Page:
« Oh, for pita's sake ... | Main | The Sound of One Man Ranting »

03/04/2018

Comments

Feed You can follow this conversation by subscribing to the comment feed for this post.

Sean Martin

Your country's history seems almost replete with a bewilderingly hypocritical sense of what "equality" is supposed to mean. Granted, it took Canada as long to accept the idea of full citizenship for women, but you guys were supposed to be the world leaders in such things. And yet all along the way, you seem almost hellbent to find *some* group to put under the thumb of larger society.

Robert H Cunningham

In 1927, the Supreme Court Of Canada, after five weeks of debate, unanimously declared that women were not persons......It took another two years to be be granted that favor.

Paul Berge

Could Stimson be Homer Stimson of the Cincinnati Post?
https://books.google.com/books?id=pS5HAQAAMAAJ&pg=PA453&lpg=PA453&dq=stinson+cartoon&source=bl&ots=eLGnW8qswJ&sig=LQVDwwIR9w8BqSUrI9DGhiOr3h0&hl=en&sa=X&ved=0ahUKEwjYiIiNl9PZAhVLs1kKHfaJCn0Q6AEIPjAH#v=onepage&q=stinson%20cartoon&f=false

Paul Berge

I think so (his name is Stinson; find another cartoon by him on page 369)

Kip W

It occurs to me that you've looked at a lot of bygone political cartoons and might be able to tell me if you've seen a particular one. This was about Teddy Roosevelt 'relaxing' on a vacation, and it was told in perhaps a half dozen individual panels, showing TR leaping from one quiet occupation to another, clearly hurrying through each, and with a look of fierce determination on his mug. One of the panels shows him on a porch swing, seemingly going back and forth in fast motion, his entire body as tense as if he was about to spring upon something.

It might have been Outcalt or Opper… but then it might have been any of dozens of artists who rendered their work similarly. I saw it in a 1958 edition of Compton's Pictured Encyclopedia, and it was Teddy's facial expression and body attitudes that put it over, more than the nicely understated caption.

I'm not asking you to beat the bushes for it, but if you've happened upon it, I would appreciate a pointer.

Mike Peterson

Kip, that doesn't ring a bell, but there's a whole lot of stuff archived here:
http://www.theodorerooseveltcenter.org/

Mike Peterson

The very one, Paul -- thanks! (And isn't that a great magazine?)

Kip W

Thanks, Mike. Not finding it, but lots of places to look now.

The comments to this entry are closed.

What's so funny?

  • I read some 175 or more comics a day. Each day, I post a strip or two here that made me laugh, made me think or impressed me with its artistry. It's my hope that you'll see some new strips here and decide to follow that artist's work, and perhaps even to support that work by purchasing a collection of strips. But, mostly, I hope you'll find this a place to get a laugh or share a thought each day. After all, comic strips are a very demanding art form, but the ultimate point of all that work and all those deadlines is to give readers a little pleasure each day. If you find a comic hard to read, clicking on it will open a slightly larger version. (You may find that right-clicking and opening in a new tab produces a better result.) All comics here are copyrighted by their creators. -- Mike Peterson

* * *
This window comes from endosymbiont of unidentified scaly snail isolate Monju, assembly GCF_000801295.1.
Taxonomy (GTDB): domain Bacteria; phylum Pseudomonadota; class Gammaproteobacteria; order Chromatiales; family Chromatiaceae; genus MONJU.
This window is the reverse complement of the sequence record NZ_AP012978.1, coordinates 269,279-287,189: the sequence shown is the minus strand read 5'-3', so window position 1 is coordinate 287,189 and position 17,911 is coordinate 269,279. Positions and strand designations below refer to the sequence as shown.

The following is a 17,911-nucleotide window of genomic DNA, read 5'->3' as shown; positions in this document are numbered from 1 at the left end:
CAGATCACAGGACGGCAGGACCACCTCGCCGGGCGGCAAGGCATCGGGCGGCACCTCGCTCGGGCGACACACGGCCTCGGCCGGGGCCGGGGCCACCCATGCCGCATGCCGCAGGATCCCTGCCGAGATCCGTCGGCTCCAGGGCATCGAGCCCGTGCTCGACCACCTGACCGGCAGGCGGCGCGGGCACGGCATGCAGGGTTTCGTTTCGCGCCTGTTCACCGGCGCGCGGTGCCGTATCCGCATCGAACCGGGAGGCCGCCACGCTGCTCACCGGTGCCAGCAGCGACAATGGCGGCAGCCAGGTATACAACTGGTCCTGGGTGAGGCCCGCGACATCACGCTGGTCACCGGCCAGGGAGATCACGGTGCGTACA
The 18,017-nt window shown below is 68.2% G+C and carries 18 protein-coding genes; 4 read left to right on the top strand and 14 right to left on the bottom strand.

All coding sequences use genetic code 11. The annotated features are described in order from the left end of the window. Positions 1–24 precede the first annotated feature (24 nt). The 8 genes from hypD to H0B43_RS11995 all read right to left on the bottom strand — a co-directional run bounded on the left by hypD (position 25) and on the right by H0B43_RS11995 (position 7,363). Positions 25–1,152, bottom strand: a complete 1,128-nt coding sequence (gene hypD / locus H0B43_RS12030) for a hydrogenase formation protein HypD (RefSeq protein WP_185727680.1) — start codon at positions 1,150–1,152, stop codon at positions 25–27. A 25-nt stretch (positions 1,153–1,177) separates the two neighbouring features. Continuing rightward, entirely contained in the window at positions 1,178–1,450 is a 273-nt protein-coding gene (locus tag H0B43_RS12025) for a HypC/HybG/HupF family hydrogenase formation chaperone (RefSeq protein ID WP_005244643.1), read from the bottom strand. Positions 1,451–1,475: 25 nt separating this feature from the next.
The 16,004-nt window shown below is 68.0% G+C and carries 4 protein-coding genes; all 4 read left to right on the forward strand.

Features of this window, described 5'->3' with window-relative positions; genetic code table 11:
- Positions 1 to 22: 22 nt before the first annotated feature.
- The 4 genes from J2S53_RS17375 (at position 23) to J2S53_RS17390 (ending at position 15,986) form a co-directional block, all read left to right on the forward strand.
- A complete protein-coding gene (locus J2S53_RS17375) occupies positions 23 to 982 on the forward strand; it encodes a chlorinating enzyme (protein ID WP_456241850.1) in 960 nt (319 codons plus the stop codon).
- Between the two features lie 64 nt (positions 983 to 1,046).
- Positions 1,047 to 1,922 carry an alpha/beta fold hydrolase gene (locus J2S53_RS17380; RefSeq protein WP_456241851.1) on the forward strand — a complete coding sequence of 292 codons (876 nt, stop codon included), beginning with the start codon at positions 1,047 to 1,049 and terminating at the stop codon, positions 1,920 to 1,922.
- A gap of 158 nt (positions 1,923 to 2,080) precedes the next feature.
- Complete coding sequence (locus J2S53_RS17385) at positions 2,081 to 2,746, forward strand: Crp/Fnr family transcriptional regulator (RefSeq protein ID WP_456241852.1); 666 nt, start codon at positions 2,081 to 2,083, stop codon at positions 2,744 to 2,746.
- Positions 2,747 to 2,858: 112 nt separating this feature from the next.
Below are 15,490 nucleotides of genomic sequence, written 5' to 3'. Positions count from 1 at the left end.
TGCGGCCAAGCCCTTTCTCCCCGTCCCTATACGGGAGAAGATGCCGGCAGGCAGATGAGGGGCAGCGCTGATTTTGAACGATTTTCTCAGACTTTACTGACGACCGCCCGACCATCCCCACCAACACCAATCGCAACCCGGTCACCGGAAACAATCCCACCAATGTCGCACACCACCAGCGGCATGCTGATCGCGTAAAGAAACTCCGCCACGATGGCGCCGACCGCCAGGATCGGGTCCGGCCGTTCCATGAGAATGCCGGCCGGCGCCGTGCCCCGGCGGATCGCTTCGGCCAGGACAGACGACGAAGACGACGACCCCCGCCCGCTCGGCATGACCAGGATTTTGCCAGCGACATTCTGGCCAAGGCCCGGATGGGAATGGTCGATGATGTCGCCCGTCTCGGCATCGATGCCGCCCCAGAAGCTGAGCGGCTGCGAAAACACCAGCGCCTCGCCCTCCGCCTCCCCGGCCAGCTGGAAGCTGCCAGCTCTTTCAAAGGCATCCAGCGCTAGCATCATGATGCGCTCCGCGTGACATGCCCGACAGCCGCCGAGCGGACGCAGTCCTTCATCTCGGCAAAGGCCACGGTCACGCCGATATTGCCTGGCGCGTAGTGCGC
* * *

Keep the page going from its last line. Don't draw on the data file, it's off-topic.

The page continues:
The Prime Directive

  • The Prime Directive is that we don't single out comics for snark and abuse. This may change once I've won a couple of Pulitzers and a Reuben or two.

Twitteronomy

  • Want a daily reminder and link? My Twitter handle is @ComicStripOTD and I promise that you will never hear about what I had for lunch or the cute thing the dog said.

Independent publishers

  • Independent comic collections
    Not all cartoonists market their collections through Amazon. Here's where cartoonists can list their independently published, and marketed, collections and where fans can find, and buy, them.

Blog Roll

  • Comics Worth Reading
    Independent Opinions by Johanna Draper Carlson and friends News and reviews of graphic novels, manga, comic books, and related subjects
  • Comic Riffs
    Michael Cavna's Washington Post column on comics and related media news.
  • Mike Lynch Cartoons
    Cartoonist Mike Lynch's blog: Fascinating archival stuff he's found and scanned, tips on how cartooning really works and progress reports on his garden (in season).
  • The Comics Reporter
    Tom Spurgeon's Web site of comics news, reviews, interviews and commentary
  • Cartoon Movement
    An international site with sociopolitical cartoons from around the world, curated by Dutch cartoonist Tjeerd Royaards. A real mix of impressionistic panels and short-form graphic journalism.
  • Africartoons
    Cartoons from across Africa, which has an extremely lively cartooning culture. Most of the material requires you to be on top of African current events and political personalities, but even when you're not sure of the specifics, there's some creative stuff to envy in the lively nature of the art form as practiced there.

GoComics.com

  • GoComics.com
    Universal Press Syndicate's page. You can click on each strip and read for free, but for $11.88 a year, you can create your own page of strips and also avoid pop-ups. It's worth it.

Comics Kingdom

  • Comics Kingdom
    King Features' site, with free comics if you don't mind a truncated service, or a very good paid site for $20 a year. Some of the benefits, including Vintage strips, require that paid subscription. It's worth it.